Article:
© 2018 Saiful Idris

 MLS Valedictorian Speech 

Management and Leadership in Schools Graduation Ceremony

National Institute of Education, Singapore
25 July 2018

 

Professor Christine Goh, 
Director, National Institute of Education (NIE);

Principals;

Colleagues;

NIE Senior Management;

Ladies and Gentlemen.

A very good afternoon to all of you.

It is good to see all of you again, in what is quite possibly the last time we come together as a cohort, at least in such large numbers. And I am deeply humbled and grateful to be standing here speaking to and perhaps on behalf of you. This was definitely unexpected and a very pleasant surprise. So I would like to begin with my notes of appreciation.

On behalf of all the participants:
Thank you, NIE and the ministry, for continuing to provide our middle managers with this meaningful opportunity to grow professionally and personally.
Thank you to the lecturers and tutors for sharing your wealth of knowledge, expertise and experience with us, and along the way, introducing us to many new friends in high places.
Thank you to our school leaders and colleagues for giving us the time and space to learn without distractions.
Thank you to our class representatives, Choon Wee and Sophia, and all those who contributed to the cohort events, for truly embodying the spirit of giving, without taking. 
Thank you all, my MLS coursemates, for the friendship and camaraderie over those four months.

 

And on a personal note, a big thank you to my RV, CFG and of course, CPT mates for being a joy to work, and play, with over the four months. Those who know me will know that, despite my readiness to speak up, I am a fairly guarded person when it comes to relationships and like to keep the line between professional and personal very much intact. But during these four months, you have shown me nothing but kindness and understanding, and behaved in ways that transcend normal friendliness, and that has made keeping that line very hard indeed. In particular, I'd like to thank Daniel Loh, who was a constant source of encouragement and affirmation. To be affirmed is one thing; to be affirmed by someone who is the very definition of a teacher with heart, is something else altogether. Thank you, Daniel.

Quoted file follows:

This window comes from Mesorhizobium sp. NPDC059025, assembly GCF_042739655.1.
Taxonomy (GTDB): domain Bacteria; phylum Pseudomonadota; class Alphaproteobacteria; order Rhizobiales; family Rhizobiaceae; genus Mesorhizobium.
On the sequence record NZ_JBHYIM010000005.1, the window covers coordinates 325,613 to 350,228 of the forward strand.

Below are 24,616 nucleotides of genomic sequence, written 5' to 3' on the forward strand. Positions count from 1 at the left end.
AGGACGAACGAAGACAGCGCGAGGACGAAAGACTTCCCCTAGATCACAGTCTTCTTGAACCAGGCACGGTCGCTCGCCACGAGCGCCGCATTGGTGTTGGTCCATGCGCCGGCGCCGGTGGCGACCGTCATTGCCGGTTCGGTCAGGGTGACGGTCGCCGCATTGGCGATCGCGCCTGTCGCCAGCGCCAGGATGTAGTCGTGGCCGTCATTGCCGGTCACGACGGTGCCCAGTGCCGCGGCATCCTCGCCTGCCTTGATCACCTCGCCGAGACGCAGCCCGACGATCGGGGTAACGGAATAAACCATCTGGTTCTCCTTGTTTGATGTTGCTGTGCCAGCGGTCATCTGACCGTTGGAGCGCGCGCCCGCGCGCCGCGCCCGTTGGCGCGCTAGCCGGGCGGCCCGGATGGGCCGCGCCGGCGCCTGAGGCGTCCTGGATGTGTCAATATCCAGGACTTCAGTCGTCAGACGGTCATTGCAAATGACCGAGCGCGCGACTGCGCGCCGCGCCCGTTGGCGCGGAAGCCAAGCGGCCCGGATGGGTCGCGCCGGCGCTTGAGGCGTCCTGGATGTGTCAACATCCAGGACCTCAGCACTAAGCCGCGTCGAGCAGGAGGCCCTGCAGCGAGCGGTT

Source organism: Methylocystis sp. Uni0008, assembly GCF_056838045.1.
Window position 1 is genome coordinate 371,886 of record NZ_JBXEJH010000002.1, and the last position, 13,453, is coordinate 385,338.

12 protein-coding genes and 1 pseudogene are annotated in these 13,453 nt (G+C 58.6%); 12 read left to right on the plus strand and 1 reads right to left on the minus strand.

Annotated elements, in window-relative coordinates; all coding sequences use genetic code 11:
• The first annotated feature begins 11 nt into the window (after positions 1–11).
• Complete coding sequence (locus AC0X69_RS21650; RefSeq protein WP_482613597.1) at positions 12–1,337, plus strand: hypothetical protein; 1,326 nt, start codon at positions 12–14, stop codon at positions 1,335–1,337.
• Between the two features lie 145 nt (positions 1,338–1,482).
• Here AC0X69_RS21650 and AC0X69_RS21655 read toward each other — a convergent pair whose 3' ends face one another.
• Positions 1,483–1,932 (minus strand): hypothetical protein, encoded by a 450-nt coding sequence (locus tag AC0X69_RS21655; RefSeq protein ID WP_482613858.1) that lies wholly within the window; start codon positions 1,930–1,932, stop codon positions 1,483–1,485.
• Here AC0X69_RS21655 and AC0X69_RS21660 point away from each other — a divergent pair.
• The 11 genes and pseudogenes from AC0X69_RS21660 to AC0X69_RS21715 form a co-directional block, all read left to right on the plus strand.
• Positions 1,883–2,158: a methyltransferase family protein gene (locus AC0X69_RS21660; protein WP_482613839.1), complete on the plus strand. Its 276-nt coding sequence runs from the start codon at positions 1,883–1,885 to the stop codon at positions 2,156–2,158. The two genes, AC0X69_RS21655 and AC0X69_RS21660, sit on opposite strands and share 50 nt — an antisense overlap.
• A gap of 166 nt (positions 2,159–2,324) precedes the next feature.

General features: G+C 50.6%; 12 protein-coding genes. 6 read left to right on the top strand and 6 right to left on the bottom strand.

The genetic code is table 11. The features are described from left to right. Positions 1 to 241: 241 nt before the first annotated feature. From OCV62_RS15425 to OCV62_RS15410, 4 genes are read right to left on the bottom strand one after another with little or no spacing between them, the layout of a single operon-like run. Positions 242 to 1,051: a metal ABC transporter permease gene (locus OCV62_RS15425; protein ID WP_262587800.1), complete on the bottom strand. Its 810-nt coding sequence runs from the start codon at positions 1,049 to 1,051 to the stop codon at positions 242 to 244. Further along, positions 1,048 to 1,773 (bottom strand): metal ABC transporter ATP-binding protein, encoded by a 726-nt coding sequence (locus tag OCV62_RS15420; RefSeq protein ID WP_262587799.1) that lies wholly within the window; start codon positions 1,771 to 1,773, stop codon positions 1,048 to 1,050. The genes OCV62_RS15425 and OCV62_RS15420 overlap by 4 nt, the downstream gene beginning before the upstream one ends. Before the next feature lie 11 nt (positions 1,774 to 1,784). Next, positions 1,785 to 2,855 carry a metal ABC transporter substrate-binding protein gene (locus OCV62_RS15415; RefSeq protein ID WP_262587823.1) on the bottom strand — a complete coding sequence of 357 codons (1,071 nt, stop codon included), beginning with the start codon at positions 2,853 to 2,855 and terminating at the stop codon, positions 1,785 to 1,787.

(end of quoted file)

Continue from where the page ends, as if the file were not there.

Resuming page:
I can honestly say that I have thoroughly enjoyed my MLS experience because I’ve always been deeply interested in education and leadership. I came into this programme with a very clear objective, which was to clarify, sharpen and crystallise my own educational leadership philosophy and practice, and I have genuinely enjoyed and appreciated having the time and space to think deeply, learn about and engage in critical discussions of these. My wife and I discuss leadership a lot. Actually, that’s not true at all. She complains a lot about her bosses, and as all the men here would testify, I can only listen, empathise, and maybe pacify. But that can be quite boring. So to entertain myself, I listen and distil lessons on leadership from her stories and experiences. I’ve been married eight years now and she’s had terrible bosses for about five of those, so if you were to do the math, that’s a lot of leadership lessons. Like a personal MLS of sorts. So between that, my own leadership experience, and now coupled with the knowledge and wisdom that I’ve acquired on this programme, I have come to a very simple conclusion. Yes, leadership is not easy, and as leaders, we will undoubtedly face many situations that are very complex and challenging, but at the heart of it all, leadership can and should be anchored on a very simple intention. For me, that intention is to make things better for everyone.